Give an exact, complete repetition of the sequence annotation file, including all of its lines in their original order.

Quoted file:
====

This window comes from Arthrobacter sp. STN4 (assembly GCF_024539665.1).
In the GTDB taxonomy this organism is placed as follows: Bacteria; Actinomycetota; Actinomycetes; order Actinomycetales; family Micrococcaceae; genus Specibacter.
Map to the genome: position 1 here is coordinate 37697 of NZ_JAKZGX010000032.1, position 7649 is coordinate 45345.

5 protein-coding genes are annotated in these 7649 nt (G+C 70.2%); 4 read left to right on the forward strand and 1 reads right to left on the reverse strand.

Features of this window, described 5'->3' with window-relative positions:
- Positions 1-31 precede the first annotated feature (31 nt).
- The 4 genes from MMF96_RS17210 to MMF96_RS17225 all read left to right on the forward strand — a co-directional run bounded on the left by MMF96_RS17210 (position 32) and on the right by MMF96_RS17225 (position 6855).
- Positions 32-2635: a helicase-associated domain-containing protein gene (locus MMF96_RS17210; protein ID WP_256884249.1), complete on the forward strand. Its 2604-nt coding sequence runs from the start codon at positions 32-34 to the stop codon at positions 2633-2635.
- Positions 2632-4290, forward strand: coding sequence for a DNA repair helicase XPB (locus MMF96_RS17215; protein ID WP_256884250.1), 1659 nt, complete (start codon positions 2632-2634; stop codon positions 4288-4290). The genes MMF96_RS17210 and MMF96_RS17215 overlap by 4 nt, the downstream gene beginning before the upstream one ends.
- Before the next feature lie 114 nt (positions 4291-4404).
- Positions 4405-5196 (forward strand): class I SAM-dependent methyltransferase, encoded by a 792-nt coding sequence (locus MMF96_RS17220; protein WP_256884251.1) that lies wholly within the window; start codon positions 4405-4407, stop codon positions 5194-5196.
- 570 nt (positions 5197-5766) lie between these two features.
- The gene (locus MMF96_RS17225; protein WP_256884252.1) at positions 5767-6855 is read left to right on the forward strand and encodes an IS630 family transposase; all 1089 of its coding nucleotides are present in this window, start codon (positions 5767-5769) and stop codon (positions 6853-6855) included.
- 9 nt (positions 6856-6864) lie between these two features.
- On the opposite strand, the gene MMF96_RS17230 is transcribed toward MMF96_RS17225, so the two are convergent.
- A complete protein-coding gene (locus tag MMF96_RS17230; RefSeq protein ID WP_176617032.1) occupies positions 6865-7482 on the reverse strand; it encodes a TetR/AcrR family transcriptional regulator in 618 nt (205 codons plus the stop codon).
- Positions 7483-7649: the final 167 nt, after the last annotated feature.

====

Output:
This window comes from Arthrobacter sp. STN4 (assembly GCF_024539665.1).
In the GTDB taxonomy this organism is placed as follows: Bacteria; Actinomycetota; Actinomycetes; order Actinomycetales; family Micrococcaceae; genus Specibacter.
Map to the genome: position 1 here is coordinate 37697 of NZ_JAKZGX010000032.1, position 7649 is coordinate 45345.

5 protein-coding genes are annotated in these 7649 nt (G+C 70.2%); 4 read left to right on the forward strand and 1 reads right to left on the reverse strand.

Features of this window, described 5'->3' with window-relative positions:
- Positions 1-31 precede the first annotated feature (31 nt).
- The 4 genes from MMF96_RS17210 to MMF96_RS17225 all read left to right on the forward strand — a co-directional run bounded on the left by MMF96_RS17210 (position 32) and on the right by MMF96_RS17225 (position 6855).
- Positions 32-2635: a helicase-associated domain-containing protein gene (locus MMF96_RS17210; protein ID WP_256884249.1), complete on the forward strand. Its 2604-nt coding sequence runs from the start codon at positions 32-34 to the stop codon at positions 2633-2635.
- Positions 2632-4290, forward strand: coding sequence for a DNA repair helicase XPB (locus MMF96_RS17215; protein ID WP_256884250.1), 1659 nt, complete (start codon positions 2632-2634; stop codon positions 4288-4290). The genes MMF96_RS17210 and MMF96_RS17215 overlap by 4 nt, the downstream gene beginning before the upstream one ends.
- Before the next feature lie 114 nt (positions 4291-4404).
- Positions 4405-5196 (forward strand): class I SAM-dependent methyltransferase, encoded by a 792-nt coding sequence (locus MMF96_RS17220; protein WP_256884251.1) that lies wholly within the window; start codon positions 4405-4407, stop codon positions 5194-5196.
- 570 nt (positions 5197-5766) lie between these two features.
- The gene (locus MMF96_RS17225; protein WP_256884252.1) at positions 5767-6855 is read left to right on the forward strand and encodes an IS630 family transposase; all 1089 of its coding nucleotides are present in this window, start codon (positions 5767-5769) and stop codon (positions 6853-6855) included.
- 9 nt (positions 6856-6864) lie between these two features.
- On the opposite strand, the gene MMF96_RS17230 is transcribed toward MMF96_RS17225, so the two are convergent.
- A complete protein-coding gene (locus tag MMF96_RS17230; RefSeq protein ID WP_176617032.1) occupies positions 6865-7482 on the reverse strand; it encodes a TetR/AcrR family transcriptional regulator in 618 nt (205 codons plus the stop codon).
- Positions 7483-7649: the final 167 nt, after the last annotated feature.